A Costly Masquerade
“Hello, this is the IRS.” That’s a phone call that will get attention and it has.
Such calls generated some 50,000 complaints to the Federal Trade Commission (FTC) last year and resulted in the loss of more than $14 million, fraudulently obtained from 3,000 individuals. Individuals are not the only targets for similar social engineering schemes. A growing number of companies have fallen victim and it’s costing billions.
The term “social engineering” refers to crimes that use information to persuade people to do things they wouldn’t otherwise do. While some criminals focus on online theft and breaches, social engineers employ information and ‘people’ skills to manipulate employees to part with money, data or other company assets.
Companies tend to fall victim to three main types of social engineering fraud:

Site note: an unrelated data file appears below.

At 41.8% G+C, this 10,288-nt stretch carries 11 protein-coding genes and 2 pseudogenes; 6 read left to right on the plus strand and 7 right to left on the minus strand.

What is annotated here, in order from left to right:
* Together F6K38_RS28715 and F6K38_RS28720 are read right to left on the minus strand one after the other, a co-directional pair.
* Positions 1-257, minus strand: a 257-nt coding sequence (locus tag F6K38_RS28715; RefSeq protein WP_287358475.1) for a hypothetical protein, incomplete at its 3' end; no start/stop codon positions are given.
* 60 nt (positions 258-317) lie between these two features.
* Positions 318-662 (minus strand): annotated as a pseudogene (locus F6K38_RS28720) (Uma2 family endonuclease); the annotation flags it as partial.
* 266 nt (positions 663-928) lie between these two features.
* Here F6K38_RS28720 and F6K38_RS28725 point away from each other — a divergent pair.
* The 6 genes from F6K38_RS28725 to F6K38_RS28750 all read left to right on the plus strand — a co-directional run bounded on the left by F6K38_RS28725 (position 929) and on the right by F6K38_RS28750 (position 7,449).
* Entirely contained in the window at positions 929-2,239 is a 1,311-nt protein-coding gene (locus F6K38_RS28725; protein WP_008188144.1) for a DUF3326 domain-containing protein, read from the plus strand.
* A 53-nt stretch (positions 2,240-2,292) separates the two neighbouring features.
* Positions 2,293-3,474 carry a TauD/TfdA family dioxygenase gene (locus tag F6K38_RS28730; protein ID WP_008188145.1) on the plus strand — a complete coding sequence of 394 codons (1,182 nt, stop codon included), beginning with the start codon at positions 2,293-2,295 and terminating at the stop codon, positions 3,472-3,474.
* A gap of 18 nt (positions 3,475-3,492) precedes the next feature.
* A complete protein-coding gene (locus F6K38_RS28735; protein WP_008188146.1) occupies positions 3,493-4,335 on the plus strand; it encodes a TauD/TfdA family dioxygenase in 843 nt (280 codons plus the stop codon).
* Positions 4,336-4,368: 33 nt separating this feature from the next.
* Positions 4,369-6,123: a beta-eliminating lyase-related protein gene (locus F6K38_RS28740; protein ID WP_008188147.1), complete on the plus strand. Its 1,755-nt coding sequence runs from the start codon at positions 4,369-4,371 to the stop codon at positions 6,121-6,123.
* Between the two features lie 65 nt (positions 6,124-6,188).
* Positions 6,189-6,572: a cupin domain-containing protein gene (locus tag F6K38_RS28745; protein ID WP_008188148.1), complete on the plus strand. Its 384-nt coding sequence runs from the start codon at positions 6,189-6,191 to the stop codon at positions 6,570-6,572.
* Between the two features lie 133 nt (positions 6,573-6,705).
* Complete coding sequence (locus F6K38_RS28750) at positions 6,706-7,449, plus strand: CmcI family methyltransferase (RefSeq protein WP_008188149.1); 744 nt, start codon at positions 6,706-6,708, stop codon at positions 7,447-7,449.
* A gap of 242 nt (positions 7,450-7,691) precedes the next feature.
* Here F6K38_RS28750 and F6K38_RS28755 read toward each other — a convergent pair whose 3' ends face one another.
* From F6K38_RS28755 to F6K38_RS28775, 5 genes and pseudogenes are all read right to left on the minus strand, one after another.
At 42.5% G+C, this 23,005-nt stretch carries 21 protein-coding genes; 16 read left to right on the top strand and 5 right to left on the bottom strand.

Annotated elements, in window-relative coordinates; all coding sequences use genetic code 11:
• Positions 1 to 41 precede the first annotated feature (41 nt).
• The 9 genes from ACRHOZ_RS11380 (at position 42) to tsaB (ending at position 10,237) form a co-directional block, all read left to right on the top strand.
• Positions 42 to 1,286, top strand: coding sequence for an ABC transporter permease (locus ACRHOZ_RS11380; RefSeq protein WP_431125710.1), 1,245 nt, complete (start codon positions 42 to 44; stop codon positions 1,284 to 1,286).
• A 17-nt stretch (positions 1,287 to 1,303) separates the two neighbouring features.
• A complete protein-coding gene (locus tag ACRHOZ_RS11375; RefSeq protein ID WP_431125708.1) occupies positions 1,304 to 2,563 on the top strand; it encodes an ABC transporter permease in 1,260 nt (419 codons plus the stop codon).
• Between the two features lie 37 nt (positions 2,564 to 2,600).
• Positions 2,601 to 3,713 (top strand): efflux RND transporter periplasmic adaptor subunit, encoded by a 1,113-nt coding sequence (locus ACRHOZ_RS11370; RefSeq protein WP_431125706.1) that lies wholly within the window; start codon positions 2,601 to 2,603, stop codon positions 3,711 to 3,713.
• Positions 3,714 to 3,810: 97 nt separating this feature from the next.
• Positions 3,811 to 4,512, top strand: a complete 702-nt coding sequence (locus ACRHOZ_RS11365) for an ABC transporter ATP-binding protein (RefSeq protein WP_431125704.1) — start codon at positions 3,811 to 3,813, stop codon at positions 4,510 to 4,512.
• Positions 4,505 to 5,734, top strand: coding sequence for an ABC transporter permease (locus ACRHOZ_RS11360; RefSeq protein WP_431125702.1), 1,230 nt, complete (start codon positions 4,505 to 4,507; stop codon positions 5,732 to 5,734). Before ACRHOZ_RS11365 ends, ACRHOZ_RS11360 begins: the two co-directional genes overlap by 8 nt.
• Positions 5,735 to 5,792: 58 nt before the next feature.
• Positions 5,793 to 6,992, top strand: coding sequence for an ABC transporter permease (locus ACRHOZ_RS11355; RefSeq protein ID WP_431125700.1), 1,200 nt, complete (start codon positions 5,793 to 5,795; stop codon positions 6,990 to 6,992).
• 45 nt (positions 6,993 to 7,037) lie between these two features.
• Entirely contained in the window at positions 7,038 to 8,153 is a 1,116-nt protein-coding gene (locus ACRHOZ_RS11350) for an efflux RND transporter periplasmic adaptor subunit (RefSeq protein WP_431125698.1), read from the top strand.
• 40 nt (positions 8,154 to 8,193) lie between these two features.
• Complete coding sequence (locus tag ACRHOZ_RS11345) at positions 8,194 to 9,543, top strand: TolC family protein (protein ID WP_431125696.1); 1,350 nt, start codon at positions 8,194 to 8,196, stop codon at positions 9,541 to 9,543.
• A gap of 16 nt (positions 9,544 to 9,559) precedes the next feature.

• Vendor impersonation: Claiming to be a business vendor, a criminal sends an official-looking e-mail requesting a change to the account where payments are sent. Under the guise of politely asking a company to update its records, criminals are able to divert legitimate payments to their own accounts.
• Executive impersonation: This tactic is frequently employed in multinational companies with an “executive” of one foreign subsidiary enlisting the help of a more junior employee in another subsidiary. A criminal convinces an employee in the Accounting or Finance Department to electronically transfer money for a “secret” M&A deal, a tax payment, or a “war chest” to help save jobs at a money-losing subsidiary.
• Client impersonation: Social engineers sometimes pretend to be or to represent a client of a company. In one case, a criminal posing as a wealthy client persuaded a business manager to transfer $3 million.
Businesses give away a lot of information online, names of top executives, clients, etc. Many private companies physically discard a huge quantity of company information providing “dumpster diving” opportunities for these criminals.
Social engineering relies on employees being helpful. It actually exploits it.